Budget Crunch Leads to Recissions
The state's budget crunch has led the state's budget office, the Office of Policy and Management, to rescind funds from both the Storrs-based programs and the Health Center budget.
The rescissions total $2.9 million of the $193.6 million state budget for the Storrs-based programs, and $800,000 for the $74.9 million budget at the Health Center.
"We believe that we can meet this challenge with prudent and careful management," President Philip E. Austin says. "We do not yet face the need to cut back on programmatic plans at Storrs, but should the financial situation worsen, we may need to revisit that eventuality."
The Health Center, which has faced the serious budget difficulties affecting university health centers all over the country, has already implemented a number of austerity measures and has refocused its priorities in order to support programs that are the most important to the state.
"We are continuing with our focus on reallocations and efficiencies at the Health Center and may need to intensify our efforts as the year progresses," says Austin.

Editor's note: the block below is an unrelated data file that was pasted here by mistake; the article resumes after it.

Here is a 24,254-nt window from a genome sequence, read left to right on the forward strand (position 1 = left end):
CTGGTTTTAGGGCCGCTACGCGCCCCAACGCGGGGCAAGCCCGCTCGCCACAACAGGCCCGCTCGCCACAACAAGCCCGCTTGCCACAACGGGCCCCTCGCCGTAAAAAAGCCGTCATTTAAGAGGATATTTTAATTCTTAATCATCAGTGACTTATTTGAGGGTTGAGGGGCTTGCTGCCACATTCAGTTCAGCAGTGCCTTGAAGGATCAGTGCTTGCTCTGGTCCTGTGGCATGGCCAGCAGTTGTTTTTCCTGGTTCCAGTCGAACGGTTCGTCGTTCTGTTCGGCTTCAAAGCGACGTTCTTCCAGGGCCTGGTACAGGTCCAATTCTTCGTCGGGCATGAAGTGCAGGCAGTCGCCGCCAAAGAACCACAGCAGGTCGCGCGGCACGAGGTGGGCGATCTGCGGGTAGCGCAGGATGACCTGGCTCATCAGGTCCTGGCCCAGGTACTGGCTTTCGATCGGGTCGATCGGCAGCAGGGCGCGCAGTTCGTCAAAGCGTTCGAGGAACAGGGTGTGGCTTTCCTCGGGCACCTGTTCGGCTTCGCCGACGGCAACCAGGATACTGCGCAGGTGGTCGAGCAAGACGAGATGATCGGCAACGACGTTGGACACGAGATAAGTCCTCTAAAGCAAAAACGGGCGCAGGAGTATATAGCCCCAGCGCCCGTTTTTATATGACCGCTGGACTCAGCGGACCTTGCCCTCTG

The state's concern about its fiscal health stems from a national recession deepened by the terrorist events of Sept. 11. "Connecticut is not unlike other states that are worried about the future," says Lori Aronson, vice president for financial planning and management. "We are the state's partner and must do all we can to maximize efficiency while at the same time being more productive."
The most recent estimate by OPM of the state's budget deficit now places it at approximately $300 million. One of OPM's cost-saving measures has been to rescind spending that was to be supported by the state's surplus accounts. Some of those funds were targeted for the University during a special session of the Legislature called during the summer to finalize the biennial budget for fiscal years 2001-02 and 2002-03.
For UConn, maintaining a balanced budget will require special attention, Aronson says, because the final state budget approved for the 2001-2002 budgets for both the Health Center and the Storrs-based programs was less than the amount to support services at last year's levels.
Austin has stated that UConn's growth will increasingly depend on non-state revenue, managing expenses, and making strategic decisions so that the state's allocation to the University can be maximized.
But not all of the factors within the budget are within the University's control. For example, energy costs, dependent on both weather and oil prices, are uncertain. Milder weather and cheaper prices could work to the University's benefit, just as colder weather and higher prices would further stress the budget and increase the need for cut-backs.
The Governor has called a three-day special session to discuss budget reductions, November 13-15.
Karen A. Grava